National Indigenous Peoples Day: What does June 21 mean to you?

By Angela Bellegarde, Our Kids Network Indigenous Lead

On Sunday, many of us will be celebrating Father’s Day. Some of you will be enjoying a beautiful day reading a great book, by an Indigenous author, of course (#Indigenousreads). For Indigenous people in Canada, June 21 is a very special day: National Indigenous Peoples Day.

National Indigenous Peoples Day has been a long time coming and is now a day devoted to celebrating the unique and distinct culture and heritage of Indigenous people all across Canada. June 21 is also the Summer Solstice and, as such, is a traditional day of spiritual ceremony and celebration for Indigenous peoples.

Three Indigenous people in traditional dress are smiling and talking
Photo credit: Government of Canada – National Indigenous Peoples Day  

This year coming together to celebrate will look very different for us. Rather than feeling the beat of the pow wow drum deep in my heart, I will have to celebrate with virtual and televised events. For me, it will also be a day of reflection on how far National Indigenous Peoples Day has come as a significant day of observance and celebration in Canadian culture.

I look back fondly to the late 1990s, when my sister and her husband were living in a very non-Indigenous suburb of Saskatoon, Saskatchewan! This particular neighbourhood was newly developed and had expensive homes backing onto a large lake with walking trails. It was the central gathering spot for the community.

My brother-in-law decided that June 21 would be a great day to introduce his family to the neighbours. He arranged to have a tipi erected by the lake and ensured there was bannock and jam for us to share. He welcomed their non-Indigenous neighbours, and we relaxed and talked together all evening. It was wonderful! Everyone was so inquisitive and grateful for the opportunity to enter an actual tipi, and the questions were respectful and genuine.

I never let this special day go by without a celebration (even a quiet one) of some kind. This year, in addition to all the events happening on the internet, I intend to take a walk (physically distancing of course), on the Moccasin Trail in the Town of Oakville and give thanks for being Indigenous.

What will you be doing?

Conversations about Racism with Children. This is personal.

By Angela Bellegarde, Our Kids Network Indigenous Lead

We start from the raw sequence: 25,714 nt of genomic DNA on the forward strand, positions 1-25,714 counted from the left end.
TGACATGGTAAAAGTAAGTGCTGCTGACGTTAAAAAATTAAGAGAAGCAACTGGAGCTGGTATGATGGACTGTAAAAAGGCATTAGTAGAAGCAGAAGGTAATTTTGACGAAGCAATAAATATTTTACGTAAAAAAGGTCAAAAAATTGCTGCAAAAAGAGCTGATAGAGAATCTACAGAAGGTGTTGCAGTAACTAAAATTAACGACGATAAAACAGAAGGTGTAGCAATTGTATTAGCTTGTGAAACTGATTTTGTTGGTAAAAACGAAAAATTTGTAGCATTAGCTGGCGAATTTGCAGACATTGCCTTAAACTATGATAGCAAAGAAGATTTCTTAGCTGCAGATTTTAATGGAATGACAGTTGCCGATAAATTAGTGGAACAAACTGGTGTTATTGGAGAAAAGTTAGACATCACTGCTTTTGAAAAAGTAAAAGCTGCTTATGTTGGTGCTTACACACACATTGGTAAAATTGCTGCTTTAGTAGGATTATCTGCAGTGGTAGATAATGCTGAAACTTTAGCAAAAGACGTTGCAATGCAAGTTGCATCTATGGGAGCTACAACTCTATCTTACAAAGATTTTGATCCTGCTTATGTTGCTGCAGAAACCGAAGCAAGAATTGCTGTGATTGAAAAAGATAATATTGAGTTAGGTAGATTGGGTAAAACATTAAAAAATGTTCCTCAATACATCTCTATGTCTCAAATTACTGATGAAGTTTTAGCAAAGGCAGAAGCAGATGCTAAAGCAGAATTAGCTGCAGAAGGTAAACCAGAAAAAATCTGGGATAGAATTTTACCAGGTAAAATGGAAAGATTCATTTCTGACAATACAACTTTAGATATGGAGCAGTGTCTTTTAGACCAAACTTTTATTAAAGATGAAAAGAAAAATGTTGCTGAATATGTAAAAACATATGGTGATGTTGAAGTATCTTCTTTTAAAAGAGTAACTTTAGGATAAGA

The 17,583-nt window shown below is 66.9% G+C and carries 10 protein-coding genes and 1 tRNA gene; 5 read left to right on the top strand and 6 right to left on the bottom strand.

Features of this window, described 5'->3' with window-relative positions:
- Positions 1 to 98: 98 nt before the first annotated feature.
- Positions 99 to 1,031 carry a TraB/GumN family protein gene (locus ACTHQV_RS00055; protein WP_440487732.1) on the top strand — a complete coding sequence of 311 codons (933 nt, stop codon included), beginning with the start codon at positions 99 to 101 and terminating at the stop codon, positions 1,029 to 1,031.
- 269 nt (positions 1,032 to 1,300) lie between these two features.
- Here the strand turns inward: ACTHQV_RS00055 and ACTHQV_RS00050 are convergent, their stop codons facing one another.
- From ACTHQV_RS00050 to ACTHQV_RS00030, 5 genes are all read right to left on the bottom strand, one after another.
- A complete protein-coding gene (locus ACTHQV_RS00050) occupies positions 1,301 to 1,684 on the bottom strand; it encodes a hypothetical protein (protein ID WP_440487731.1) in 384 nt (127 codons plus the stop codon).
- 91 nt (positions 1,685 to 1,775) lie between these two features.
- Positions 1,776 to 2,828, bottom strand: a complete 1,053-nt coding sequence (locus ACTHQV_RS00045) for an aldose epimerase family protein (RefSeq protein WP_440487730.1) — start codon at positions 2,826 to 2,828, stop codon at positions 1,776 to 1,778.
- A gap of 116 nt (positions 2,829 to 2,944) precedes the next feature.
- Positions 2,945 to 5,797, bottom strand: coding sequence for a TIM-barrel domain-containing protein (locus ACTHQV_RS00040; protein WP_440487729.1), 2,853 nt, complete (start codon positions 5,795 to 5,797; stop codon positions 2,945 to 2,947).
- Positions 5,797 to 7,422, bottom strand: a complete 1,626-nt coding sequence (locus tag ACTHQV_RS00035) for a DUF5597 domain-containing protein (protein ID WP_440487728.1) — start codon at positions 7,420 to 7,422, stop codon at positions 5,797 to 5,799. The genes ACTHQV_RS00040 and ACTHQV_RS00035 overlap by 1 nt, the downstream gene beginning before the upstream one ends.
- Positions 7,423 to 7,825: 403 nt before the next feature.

Have you had a conversation with a child or youth about racism?

It would be difficult not to if you have a school-aged child or youth in your life. It’s a daily conversation in my home these days. While trying to encourage my 10-year-old to continue with her Grade 5 studies in order not to be a middle school drop-out adding to the number of Indigenous people who do not complete high school, I learned she has been watching Black Lives Matter demonstrations and protests on social media.  She has a hard time explaining how to add fractions, but she can show me how to signal if she needs a helmet in a demonstration or how to escape riot police.

My 14-year-old son has some pretty strong views too. I asked him how to make an Instagram post all black to show my support for the Black Lives Matter protests and he argued against it.  Not because he doesn’t support the movement, but because he feels people are jumping on a band wagon. He questions whether people are doing what seems easy or are they actively advocating in their lives every day. “Wow,” I thought, “I think I might be doing something right as a parent.”

I have a sense of what my kids are thinking about when it comes to racism, because I have these conversations with my kids regularly. To be sure, they are tough talks. As an Indigenous mother, it can be heartbreaking, but I do not have the luxury of choice. My kids are Indigenous in Canada. I have to ensure that they have the tools to deal with inevitable racism.

How do I start discussing systemic racism? 

My children were so excited to receive their Registered Indian cards in the mail. The fact that they are Registered Indians, as defined by the Government of Canada’s Indian Act – systemic legislation designed to assimilate and civilize the Indian – seemed like great place to start. It’s not like Mom hasn’t rained on their parade before.